Mortgage Leaders Triumph In Tricky Times [Infographic]

What would you do if 37% of your business evaporated overnight?

Since mid-August, Regional banks and Mortgage originators have been facing a scary near-term prognosis. Scores of banks will likely suffer double-digit declines in mortgage revenue in the second half of 2013, according to Sterne Agee.  Mortgage Bankers Association is betting the decline will be 37%.

To make matters worse, the cost of compliance continues to mount every month—add to that declining volumes, excess capacities and more competition than ever and you have a compelling leadership challenge.

How can mortgage leaders triumph in these tricky times?

Image Credit: SLKGlobal

My client SLK Global (@slkglobalsvcs) and I were considering how the mortgage industry has provided a fascinating case study for how leaders adapt in times teetering on crisis. They interviewed some of the top Mortgage industry thought leaders to distill their best practices. Here’s what they are:

1.       Boost Quality Control To Handle Compliance And Regulatory Changes

Joseph Panebianco, CEO and President at Annie Mac Mortgage:

  • Embrace the regulatory changes earlier than later. You might lose some market share initially, but then you will be able to gain that market share back regardless of the interest rate environment.
  • Take a consultative approach with your borrowers so they understand the many steps that are required to make sure everything is 100% compliant.

Willie Newman , President – Mortgage Division at Cole Taylor Bank:

  • We need to invest in all areas in risk and compliance. To deal with compliance we are really broadening the awareness about compliance. Every employee of the organization at any level needs to have some knowledge of the regulations or compliance.

Donald Calcaterra, Jr , President at Towne Mortgage Company :

  • Our chief compliance officer is active in industry, regulatory and legislative circles to ensure our client’s needs are served and changes are implemented before effective dates

2.       Monitor And Streamline Profitability With Rising Interest Rates

Roy Jones, CEO at Georgetown Mortgage:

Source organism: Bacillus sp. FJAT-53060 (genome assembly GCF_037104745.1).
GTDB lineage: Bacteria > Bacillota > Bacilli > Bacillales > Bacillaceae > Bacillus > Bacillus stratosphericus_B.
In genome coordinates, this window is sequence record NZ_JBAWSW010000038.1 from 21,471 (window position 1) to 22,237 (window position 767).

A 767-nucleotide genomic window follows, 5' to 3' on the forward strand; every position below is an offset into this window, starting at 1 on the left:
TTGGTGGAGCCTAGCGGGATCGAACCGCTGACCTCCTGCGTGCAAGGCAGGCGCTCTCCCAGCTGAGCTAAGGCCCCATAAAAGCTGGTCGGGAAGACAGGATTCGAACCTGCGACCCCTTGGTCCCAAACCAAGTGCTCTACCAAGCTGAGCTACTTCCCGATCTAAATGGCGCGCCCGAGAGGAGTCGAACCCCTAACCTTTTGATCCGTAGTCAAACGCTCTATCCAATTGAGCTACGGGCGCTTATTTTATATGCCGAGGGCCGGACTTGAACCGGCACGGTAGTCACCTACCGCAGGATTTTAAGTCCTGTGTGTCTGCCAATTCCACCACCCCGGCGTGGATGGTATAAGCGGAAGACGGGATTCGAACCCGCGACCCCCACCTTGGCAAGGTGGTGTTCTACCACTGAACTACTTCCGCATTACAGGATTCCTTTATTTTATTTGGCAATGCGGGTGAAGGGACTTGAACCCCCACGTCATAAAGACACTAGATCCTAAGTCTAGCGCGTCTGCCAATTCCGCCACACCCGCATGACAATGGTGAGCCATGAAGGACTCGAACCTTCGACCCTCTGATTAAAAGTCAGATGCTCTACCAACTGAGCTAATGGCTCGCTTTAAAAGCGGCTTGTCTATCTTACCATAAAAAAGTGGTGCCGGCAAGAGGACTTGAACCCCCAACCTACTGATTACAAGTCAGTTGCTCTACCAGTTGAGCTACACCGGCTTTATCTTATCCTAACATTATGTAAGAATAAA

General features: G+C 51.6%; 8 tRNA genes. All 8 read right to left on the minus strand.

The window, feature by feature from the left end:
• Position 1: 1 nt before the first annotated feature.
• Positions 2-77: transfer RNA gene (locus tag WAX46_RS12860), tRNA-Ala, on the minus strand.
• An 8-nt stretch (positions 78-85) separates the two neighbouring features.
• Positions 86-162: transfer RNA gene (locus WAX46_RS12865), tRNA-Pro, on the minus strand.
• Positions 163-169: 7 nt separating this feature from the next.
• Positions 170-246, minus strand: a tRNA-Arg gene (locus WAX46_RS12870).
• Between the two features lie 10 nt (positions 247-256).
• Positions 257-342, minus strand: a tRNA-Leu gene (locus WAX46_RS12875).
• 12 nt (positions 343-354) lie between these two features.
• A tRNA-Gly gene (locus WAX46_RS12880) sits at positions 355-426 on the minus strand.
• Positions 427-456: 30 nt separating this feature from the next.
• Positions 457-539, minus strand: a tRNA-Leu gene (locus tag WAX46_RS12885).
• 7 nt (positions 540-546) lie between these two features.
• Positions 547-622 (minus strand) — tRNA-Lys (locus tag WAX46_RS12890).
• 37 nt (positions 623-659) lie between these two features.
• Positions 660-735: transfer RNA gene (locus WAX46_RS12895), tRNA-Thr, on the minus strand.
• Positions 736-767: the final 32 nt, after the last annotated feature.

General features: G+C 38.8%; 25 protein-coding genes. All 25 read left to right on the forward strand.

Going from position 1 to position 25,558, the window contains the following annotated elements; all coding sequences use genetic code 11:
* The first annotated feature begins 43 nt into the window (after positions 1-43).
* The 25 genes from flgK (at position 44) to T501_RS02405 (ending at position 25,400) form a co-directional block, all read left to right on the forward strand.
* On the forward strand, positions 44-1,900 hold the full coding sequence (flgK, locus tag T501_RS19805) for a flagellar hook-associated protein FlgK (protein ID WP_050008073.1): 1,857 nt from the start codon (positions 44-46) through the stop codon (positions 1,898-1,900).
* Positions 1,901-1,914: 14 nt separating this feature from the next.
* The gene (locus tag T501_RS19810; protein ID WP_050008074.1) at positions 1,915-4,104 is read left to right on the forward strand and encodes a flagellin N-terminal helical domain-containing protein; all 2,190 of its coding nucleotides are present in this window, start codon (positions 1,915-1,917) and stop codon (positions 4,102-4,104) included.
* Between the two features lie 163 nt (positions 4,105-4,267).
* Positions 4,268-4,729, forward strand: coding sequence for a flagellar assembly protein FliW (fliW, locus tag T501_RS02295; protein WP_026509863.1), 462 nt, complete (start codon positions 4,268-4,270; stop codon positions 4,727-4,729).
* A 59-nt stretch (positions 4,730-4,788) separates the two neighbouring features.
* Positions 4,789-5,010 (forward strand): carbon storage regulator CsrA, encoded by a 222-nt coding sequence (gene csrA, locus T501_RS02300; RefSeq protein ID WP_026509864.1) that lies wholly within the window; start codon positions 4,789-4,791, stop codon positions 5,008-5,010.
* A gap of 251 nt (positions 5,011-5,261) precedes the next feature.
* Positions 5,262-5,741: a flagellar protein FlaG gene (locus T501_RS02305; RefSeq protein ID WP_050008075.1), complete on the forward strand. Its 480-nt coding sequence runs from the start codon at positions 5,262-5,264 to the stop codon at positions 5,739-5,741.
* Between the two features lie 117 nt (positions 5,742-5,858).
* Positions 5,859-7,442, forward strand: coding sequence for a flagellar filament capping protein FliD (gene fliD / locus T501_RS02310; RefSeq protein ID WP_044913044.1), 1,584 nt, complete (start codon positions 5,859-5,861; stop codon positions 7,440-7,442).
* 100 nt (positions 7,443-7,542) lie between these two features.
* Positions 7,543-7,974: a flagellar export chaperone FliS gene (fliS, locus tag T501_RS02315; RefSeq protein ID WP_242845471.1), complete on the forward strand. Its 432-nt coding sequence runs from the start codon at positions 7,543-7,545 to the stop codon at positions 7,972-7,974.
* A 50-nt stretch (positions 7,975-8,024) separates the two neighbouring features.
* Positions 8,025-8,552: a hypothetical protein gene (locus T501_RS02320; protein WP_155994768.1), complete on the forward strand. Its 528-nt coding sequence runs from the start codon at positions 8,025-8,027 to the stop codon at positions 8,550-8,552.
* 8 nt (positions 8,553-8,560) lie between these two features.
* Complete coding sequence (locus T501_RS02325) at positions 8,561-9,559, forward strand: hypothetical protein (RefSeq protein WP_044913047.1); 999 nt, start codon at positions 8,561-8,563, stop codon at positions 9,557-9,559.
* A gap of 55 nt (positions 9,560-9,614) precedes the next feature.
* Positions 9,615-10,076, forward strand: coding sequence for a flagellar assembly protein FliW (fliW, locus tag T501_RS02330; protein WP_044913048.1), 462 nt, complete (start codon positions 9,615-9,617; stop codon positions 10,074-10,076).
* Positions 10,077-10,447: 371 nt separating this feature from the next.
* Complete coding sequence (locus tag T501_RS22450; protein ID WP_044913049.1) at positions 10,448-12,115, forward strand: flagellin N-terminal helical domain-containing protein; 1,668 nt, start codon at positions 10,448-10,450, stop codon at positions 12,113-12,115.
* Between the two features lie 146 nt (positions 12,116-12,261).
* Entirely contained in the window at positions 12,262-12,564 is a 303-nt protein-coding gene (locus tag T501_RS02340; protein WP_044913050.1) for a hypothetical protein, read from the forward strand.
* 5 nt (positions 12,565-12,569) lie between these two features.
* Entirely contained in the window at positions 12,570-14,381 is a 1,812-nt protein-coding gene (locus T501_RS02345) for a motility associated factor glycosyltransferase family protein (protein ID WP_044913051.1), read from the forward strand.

• Break down the processing job in several job descriptions. We have divided the processing function into three different jobs to get more efficiency and productivity because we found that processors were multitasking too much.
  • And we are also working towards the same for our underwriting staff as well. Greater consistency, greater speed and greater accuracy can be achieved by doing this!

Joseph Panebianco, CEO and President at Annie Mac Mortgage:

  • Rising interest rates are going to have a significant effect on the consumer’s ability to buy. What is more concerning though is the speed and the ferocity at which we have reached the current level of interest rates. When faced with significant and rapid change most people tend to freeze–they won’t act. Whereas the whole organization is looking at exactly the opposite and they need guidance and directions from their leader.
  • What is the volume goal for this year? is the wrong question. It should be What is your profitability goal for the year? If in our attempt to grow, the marginal loan becomes unprofitable, we simply will not do it.

3.       Manage Fixed Costs Efficiently

Eric Bowlby, President at Amerifirst Financial:

  • As soon as the decline started we began to track our numbers closely for the next 30 days. So we know how volumes are going to go and make appropriate staffing adjustments. We feel that you should let go of anybody that you won’t need 30 days in the future.